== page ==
i also refer you to this thread about culture in order to define ways of ensuring no mis communications or offense is taken. i also describe ways to find local representatives of under ground culture to help people with translation between groups from the mainstream and groups representing street culture, sex workers, at risk women and youth.

these ideas can all be traslated to any marginalized group. that's beauty of the tri council policy!!!



susan davis susan davis's picture

i would also like to add as far as process for engagement;

the living in community committee engaged in a series of dialougues known as the global cafe style of work shop. it was extremely inclusive and in my opinion this method as the potential to really create meaningful change.

the sex industry workers safety action group partnership between VPD, sex worker support services and sex workers also essentially employs a round table method that allows all perspectives to be heard. we work witin current legal frame work towards safety.

the process is explained in detail  here... www.livingincommunity.ca in the full report.


Thanks for posting those. 

Can you tell me more about going as a delegation to the police board? 

susan davis susan davis's picture

sure, just look on your local police services web site and go the the site map searching for police board. you call the contact number and are added to the next meeting as a delegation.

as a delegation, you are given 5 minutes to speak. they will not answer your questions or give you any feed back as far as outcomes or resolutions related to your delegations concerns. the police police them selves.only if you are added to the agenda, will you be able to communicate directly with board members.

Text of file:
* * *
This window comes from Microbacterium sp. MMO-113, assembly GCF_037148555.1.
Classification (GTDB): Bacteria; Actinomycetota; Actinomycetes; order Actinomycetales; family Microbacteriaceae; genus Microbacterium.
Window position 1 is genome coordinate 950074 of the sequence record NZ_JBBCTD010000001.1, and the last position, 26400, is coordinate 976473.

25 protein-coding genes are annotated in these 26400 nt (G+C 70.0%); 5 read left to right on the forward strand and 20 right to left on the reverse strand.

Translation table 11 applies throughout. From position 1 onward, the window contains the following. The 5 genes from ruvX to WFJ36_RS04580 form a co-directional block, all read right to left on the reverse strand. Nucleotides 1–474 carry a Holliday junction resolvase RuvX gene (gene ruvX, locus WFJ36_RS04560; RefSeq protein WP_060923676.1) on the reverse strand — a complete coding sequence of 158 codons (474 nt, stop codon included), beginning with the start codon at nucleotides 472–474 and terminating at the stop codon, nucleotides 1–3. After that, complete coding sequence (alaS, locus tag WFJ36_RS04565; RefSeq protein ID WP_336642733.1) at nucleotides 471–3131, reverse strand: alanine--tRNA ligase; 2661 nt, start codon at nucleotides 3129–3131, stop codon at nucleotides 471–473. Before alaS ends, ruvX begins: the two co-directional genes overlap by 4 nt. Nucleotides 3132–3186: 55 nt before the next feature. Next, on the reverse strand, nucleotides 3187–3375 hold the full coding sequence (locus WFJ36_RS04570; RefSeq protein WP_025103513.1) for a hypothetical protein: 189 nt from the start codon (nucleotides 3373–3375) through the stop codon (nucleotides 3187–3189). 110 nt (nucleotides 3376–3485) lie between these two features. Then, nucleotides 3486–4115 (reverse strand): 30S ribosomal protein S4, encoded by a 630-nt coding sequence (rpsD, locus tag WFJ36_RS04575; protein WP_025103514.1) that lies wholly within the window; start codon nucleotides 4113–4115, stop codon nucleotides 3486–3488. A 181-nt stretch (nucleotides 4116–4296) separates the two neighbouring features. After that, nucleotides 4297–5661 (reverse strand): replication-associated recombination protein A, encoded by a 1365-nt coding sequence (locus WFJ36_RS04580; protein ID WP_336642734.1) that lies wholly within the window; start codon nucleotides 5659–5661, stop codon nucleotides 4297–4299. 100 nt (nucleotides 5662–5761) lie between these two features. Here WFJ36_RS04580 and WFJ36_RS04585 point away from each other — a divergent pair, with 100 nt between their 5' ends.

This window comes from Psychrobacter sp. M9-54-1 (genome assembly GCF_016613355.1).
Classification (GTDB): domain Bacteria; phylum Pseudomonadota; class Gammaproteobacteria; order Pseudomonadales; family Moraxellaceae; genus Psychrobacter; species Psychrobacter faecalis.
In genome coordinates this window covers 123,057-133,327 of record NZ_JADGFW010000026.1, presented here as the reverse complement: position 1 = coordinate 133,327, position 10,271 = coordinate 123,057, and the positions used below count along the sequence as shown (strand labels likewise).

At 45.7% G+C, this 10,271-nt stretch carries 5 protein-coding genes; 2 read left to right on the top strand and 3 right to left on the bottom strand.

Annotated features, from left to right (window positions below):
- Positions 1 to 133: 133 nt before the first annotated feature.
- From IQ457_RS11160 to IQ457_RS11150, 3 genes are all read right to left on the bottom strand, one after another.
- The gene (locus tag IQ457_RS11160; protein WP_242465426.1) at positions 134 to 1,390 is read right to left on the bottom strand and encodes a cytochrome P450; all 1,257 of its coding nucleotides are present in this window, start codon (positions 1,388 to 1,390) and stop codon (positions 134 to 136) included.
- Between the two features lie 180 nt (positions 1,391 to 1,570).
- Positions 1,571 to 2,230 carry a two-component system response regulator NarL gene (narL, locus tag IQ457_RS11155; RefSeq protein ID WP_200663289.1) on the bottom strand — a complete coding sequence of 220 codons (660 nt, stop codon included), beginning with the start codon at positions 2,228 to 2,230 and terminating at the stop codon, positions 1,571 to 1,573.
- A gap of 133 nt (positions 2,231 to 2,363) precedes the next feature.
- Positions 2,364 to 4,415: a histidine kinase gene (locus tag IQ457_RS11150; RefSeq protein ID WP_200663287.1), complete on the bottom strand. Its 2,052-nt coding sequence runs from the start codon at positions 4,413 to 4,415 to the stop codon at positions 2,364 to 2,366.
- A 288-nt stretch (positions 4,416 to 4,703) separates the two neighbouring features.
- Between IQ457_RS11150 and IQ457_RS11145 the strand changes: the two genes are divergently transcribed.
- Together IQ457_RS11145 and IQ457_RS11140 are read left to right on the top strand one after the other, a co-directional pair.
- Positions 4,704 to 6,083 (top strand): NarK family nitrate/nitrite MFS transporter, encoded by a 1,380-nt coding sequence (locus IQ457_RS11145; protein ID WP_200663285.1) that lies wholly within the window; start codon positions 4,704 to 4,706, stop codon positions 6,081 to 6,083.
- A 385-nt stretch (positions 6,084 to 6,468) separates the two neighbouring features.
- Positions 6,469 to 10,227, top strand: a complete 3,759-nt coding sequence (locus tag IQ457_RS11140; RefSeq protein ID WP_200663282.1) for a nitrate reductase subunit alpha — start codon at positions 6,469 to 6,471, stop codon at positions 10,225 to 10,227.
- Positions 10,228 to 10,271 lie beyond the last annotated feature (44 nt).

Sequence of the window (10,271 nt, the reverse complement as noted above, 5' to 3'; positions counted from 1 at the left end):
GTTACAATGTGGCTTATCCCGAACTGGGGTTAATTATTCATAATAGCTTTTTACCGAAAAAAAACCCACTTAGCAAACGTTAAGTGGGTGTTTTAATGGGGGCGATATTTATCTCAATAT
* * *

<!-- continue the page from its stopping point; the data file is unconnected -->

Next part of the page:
after 5 delegations here, we were invited to the DAC diversity advisory committe, and from there...after an incident involvong a hate crimes discussion....it was decided a new committee/action group needed to be formed. SIWSAG- an action group in partnership with VPD, sex worker support services and sex workers.

i am going again on dec 9 as a delegation and am preparing a speech. i practice it to ensure i'm within time and i make copies so i can give board members something to leave with and a way to remember/pass on what's been said.


Thanks for the information. I very much appreciate it.

susan davis susan davis's picture

i had to cancel our delegation today due to poverty....dang it!!!

the hardest part about advocacy is not making any money and not being home to run my business/work.everything gets so far behind!!